Whittled Words – Rondeau Poem



Welcome to the weekly series, Whittled Words. A series highlighting the innumerable types and styles of poetry to challenge any creative wordsmith. This week’s selection:




Since I love French forms, it came as a surprise to me that I have not covered the Rondeau on this blog, yet. As with other French forms, there is an element of rhyming and repetition in the Rondeau. In fact, the Rondeau is related to the triolet–one of my favorites.

The Rondeau is comprised of 15 lines across 3 stanzas with the first word or phrase from the first line represented as a refrain (R) and a rhyme scheme of 2 rhymes throughout (A and B). There is no stipulated meter. The rhyme and refrain scheme looks like this:


A (R)




The A and B lines are usually 8 or 10 syllables in length. The refrain is usually 1 to 3 words (or so).




Examples of Rondeau Poems:



by Robert Lee Brewer



The mother thinks she is killing her son
with his shampoo–his hair coming undone
in her hands over time. He feels no pain
says the son. But she knows he’ll feel again
the loss of his dad always on the run.

The mother remembers the morning sun
slanting on a messy bed of just one.
No note or cash–she remembers the pain.
The mother thinks

there is something she could have done. Her son
was not wanted by his dad. “No more fun,”
he said after learning. Heartbreaking pain
when instead of joy, he often complained
of her weight gain. Then, of course, he was gone,
the mother thinks.



By John McCrae


In Flanders fields the poppies blow
Between the crosses, row on row,
That mark our place, and in the sky,
The larks, still bravely singing, fly,
Scarce heard amid the guns below.

We are the dead; short days ago
We lived, felt dawn, saw sunset glow,
Loved and were loved, and now we lie
In Flanders fields.

Take up our quarrel with the foe!
To you from failing hands we throw
The torch; be yours to hold it high!
If ye break faith with us who die
We shall not sleep, though poppies grow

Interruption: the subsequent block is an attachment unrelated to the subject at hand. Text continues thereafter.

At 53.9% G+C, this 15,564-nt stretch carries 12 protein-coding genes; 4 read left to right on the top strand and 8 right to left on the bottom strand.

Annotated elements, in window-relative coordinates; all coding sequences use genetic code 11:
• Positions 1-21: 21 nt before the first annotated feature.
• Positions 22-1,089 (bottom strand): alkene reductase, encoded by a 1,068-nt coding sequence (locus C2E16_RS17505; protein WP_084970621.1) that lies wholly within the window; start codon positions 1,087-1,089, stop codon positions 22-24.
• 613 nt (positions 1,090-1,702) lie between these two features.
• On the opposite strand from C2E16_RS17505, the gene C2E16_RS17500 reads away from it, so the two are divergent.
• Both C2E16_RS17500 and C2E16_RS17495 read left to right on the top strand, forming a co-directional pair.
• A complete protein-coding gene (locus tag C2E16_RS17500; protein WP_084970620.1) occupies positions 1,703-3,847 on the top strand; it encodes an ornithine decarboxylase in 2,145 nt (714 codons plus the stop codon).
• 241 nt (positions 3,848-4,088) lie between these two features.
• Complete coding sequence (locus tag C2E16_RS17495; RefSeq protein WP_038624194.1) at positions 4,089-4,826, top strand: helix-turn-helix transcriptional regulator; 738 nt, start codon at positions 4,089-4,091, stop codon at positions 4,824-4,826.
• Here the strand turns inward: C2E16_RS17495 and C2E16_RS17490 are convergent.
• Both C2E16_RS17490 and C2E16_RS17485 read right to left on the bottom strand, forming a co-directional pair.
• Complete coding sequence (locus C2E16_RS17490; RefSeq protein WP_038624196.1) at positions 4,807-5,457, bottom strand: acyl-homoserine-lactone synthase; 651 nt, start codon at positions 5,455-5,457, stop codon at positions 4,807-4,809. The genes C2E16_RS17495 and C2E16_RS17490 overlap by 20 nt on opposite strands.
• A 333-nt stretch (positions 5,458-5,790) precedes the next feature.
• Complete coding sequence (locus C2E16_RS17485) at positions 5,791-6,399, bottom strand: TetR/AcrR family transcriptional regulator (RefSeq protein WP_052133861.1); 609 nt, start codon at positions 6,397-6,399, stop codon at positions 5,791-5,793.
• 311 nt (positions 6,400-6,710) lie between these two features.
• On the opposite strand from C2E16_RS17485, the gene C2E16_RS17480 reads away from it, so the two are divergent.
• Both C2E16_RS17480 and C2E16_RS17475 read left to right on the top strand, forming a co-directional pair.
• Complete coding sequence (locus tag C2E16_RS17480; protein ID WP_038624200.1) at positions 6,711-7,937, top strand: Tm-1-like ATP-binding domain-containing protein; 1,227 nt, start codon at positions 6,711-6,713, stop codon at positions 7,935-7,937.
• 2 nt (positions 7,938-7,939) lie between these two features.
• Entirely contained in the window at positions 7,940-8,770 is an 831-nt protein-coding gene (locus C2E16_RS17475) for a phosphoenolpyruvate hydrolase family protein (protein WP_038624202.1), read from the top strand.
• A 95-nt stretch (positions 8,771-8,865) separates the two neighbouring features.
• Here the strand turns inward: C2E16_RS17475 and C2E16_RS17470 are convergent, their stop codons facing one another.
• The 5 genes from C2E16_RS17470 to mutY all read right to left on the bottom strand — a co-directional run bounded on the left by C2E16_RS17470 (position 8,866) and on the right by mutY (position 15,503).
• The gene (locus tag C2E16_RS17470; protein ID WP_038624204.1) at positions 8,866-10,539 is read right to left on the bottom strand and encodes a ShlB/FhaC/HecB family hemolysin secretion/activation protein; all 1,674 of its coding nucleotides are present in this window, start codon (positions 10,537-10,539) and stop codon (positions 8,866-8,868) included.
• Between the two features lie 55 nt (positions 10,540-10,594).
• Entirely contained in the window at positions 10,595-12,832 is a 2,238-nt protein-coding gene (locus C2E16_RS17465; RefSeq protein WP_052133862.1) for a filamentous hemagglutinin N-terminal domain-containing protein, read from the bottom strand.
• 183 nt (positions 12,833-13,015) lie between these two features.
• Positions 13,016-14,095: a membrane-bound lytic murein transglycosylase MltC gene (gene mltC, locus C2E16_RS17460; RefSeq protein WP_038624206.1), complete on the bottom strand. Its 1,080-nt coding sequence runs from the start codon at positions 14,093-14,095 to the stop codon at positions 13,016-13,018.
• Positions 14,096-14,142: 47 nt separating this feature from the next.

In Flanders fields.



By Brad Osborne

The Corps is where I found my breed

Perception changed, potential freed

A band of brothers sure and true

Given the hardest things to do

Success at all costs, we agreed

Semper Fidelis our spoken creed

For this tenet we’d willing bleed

Blood-striped trousers of royal blue

The Corps

Greatest measure of what we believed

To give our life if that be the need

Camaraderie to see us through

A promised grave with Arlington view

And statues of a rearing steed

The Corps



I hope you have enjoyed this entry to the series, Whittled Words. I look forward to your comments, and if you dare, maybe share your own Rondeau poem. Thanks for reading!




10 Responses to “Whittled Words – Rondeau Poem”
  1. Francisco Bravo Cabrera says:

    Great post and a most beautiful poem to one of the greatest fighting forces on Earth. Semper Fi my friend!

  2. jonicaggiano says:

    Wow that is a beautiful poem Brad. I love the rhythm of this piece. Truly great poetry. Thank you for your service by the way. I know several marines all great folks, and wonderful neighbors.

    I always look forward to this post. I love the examples you used. Nicely done Brad and really lovely tribute to our brave marines.

    Love and hugs to you Brad as always. ❤️💕🎊🤗Jonikins

  3. beth says:

    intense poem, brad!

  4. Jim Borden says:

    I like this style of poem as well, and you have done it, and the Marines, honor with the words you have chosen. Well done, Brad!

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